Christopher Ford's user avatar
4 votes
Accepted

Is it best to use height or length associated to width for describing a 2D object?

Width × Height is standard for programming and markup languages, which is probably why you found it in your Adobe software. Examples include: HTML img and Canvas CSS Java Rectangle C++ Rectangle (...
David's user avatar
  • 12.9k
4 votes

Is the "-ee" suffix changing in meaning?

The dilution you are seeing is not a new set of uses in slightly different circumstances, but rather you're recognizing that the consistent usage always had a broader meaning reflecting the original ...
Mitch's user avatar
  • 71.8k
4 votes
Accepted

"SALLY had been the first one to greet PAULINA when SHE appeared in the doorway" Pronouns

There are grammatical restrictions on the use of pronouns when they occur within the same sentence as co-referential noun phrases. A pronoun can co-refer with another normal noun phrase if either: it ...
Araucaria - Him's user avatar
4 votes

Participial Phrases As Objective Complement

Leonardo drew many pictures showing birds in flight. I would definitely consider the participial phrase starting with "showing..." in this sentence to be an adjunct of the object rather than a ...
herisson's user avatar
  • 83.1k
4 votes

Meaning of "Peron" as used in Le Morte d'Arthur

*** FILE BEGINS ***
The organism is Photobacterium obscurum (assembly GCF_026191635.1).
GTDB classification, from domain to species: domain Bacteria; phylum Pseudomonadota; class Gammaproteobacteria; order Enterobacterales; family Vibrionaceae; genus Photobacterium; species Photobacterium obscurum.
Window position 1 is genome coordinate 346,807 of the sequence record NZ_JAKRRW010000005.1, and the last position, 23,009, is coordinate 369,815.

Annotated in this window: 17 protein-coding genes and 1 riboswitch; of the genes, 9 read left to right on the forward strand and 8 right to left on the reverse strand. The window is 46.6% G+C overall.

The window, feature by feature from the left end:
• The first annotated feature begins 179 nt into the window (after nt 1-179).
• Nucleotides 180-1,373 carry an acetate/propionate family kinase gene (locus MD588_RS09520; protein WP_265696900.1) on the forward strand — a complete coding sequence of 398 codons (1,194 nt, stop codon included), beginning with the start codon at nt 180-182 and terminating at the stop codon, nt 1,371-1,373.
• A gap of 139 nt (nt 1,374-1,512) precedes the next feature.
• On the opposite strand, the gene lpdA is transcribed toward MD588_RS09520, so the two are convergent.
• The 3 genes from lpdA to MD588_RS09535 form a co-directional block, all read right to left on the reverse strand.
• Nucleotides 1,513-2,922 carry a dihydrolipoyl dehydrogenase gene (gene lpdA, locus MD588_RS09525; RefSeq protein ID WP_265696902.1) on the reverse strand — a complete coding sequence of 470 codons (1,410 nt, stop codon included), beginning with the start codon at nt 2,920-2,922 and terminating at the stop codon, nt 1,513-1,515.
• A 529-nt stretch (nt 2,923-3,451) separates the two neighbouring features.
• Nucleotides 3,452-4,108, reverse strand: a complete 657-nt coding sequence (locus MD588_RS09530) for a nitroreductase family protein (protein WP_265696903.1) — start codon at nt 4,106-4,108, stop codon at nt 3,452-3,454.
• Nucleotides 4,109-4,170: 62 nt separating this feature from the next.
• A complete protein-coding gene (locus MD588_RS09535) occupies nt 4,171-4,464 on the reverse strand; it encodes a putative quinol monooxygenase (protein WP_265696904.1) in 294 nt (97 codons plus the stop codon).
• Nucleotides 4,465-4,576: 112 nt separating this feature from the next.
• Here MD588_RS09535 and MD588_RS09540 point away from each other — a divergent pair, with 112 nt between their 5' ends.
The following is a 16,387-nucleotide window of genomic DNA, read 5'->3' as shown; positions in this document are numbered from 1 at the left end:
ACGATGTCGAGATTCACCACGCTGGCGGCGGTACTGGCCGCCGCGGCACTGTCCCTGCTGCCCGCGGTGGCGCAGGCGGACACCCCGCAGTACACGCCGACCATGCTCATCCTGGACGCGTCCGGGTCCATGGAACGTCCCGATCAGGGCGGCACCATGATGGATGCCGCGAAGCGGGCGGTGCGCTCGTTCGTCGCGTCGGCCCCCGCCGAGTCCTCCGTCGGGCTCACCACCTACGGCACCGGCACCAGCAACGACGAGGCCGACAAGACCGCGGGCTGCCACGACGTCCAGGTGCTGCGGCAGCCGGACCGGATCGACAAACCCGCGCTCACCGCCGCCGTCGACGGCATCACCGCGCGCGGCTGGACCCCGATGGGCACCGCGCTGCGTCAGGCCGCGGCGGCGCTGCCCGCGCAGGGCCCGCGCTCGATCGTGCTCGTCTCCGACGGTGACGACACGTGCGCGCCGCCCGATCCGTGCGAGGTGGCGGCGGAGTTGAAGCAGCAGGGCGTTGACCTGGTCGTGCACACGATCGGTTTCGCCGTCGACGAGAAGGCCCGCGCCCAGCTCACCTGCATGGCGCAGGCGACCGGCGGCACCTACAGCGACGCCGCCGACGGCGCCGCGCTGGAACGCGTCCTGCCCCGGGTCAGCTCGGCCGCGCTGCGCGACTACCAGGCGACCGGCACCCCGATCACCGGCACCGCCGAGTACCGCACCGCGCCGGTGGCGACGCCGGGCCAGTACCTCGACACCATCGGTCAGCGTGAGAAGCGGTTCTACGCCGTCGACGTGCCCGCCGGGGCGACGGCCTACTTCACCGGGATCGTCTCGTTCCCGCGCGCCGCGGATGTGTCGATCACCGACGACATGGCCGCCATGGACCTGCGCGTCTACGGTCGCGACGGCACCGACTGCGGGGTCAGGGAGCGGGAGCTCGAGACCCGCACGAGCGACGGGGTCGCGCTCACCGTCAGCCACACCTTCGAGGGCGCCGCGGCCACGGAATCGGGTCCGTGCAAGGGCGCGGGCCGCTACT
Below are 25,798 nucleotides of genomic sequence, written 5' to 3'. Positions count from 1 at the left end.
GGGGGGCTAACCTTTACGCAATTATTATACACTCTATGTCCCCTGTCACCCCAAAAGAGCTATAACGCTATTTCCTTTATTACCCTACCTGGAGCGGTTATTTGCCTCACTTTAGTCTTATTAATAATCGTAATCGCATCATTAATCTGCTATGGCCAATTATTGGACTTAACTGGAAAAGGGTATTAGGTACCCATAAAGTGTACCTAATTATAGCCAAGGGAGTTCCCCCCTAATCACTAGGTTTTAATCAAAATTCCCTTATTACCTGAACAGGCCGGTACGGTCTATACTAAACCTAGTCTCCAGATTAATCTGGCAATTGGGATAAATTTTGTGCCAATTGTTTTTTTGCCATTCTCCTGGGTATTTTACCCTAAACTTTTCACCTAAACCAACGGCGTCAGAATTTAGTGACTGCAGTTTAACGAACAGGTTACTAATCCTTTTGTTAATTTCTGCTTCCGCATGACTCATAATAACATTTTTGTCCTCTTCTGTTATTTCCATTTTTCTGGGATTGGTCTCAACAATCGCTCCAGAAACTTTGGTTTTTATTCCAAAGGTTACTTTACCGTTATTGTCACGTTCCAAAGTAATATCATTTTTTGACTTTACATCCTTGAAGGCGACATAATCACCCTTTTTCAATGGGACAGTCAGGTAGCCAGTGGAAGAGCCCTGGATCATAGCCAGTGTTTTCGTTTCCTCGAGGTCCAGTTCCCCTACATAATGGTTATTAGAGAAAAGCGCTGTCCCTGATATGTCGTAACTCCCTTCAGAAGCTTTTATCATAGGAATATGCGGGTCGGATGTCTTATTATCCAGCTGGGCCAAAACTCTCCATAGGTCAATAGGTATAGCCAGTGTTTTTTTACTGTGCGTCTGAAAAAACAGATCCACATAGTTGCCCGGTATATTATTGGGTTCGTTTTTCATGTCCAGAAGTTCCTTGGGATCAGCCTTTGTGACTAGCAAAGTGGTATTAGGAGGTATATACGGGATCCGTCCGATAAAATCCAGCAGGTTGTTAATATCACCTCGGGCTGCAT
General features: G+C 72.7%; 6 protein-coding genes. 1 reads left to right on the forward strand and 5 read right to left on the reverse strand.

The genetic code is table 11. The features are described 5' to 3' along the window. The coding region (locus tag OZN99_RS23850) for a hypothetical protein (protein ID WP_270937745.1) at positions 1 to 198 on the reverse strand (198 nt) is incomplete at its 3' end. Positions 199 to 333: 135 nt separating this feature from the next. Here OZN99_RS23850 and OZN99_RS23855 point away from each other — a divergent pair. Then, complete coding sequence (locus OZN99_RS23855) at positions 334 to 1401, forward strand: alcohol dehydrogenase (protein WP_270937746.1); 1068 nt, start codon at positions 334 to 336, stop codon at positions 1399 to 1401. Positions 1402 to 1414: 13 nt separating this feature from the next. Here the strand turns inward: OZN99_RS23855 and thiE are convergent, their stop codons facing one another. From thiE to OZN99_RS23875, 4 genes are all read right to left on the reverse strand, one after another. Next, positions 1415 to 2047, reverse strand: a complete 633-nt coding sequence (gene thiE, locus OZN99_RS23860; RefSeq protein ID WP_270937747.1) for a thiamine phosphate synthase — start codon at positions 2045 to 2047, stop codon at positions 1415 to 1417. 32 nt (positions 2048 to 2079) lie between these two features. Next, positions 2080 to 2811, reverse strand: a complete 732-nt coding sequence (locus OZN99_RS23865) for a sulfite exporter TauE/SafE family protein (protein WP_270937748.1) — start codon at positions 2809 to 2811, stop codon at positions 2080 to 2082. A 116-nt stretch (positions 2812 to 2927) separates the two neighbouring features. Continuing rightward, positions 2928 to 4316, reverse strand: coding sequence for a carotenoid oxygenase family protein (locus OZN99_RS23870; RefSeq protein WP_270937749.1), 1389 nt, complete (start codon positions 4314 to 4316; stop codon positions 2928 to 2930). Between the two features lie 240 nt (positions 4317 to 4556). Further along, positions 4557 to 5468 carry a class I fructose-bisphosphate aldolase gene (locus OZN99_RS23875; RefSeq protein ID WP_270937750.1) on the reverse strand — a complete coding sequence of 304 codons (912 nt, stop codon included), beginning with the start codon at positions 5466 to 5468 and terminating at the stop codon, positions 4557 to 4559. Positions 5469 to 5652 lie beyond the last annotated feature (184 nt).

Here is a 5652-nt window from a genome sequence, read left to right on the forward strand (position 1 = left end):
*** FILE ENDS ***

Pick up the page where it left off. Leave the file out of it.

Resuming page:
Supplementing ab2's answer: from context, it would be the stone of the tomb of Lanceor and Colombe: And by the craft of Merlin he made to inter this knight, Lanceor, and his lady, Colombe, under ...
Davo's user avatar
  • 7,245
4 votes

What object am I referring to in this sentence?

The "one" refers to "a beautiful image" for the reason stated above - "with a ray tracer" adds information in a prepositional phrase, and is neither an object or subject here. But it still adds ...
djaneb's user avatar
  • 51
4 votes

If someone calls something by a wrong name, what are they actually referring to?

"A rose by any other name would smell as sweet" except, perhaps, to a pedant. The assignation of a name to anything, concrete or abstract, is a social contract. As educated elites, experts certainly ...
KarlG's user avatar
  • 28.2k
4 votes

If someone pleads guilty to a crime, can they be described as "convicted"?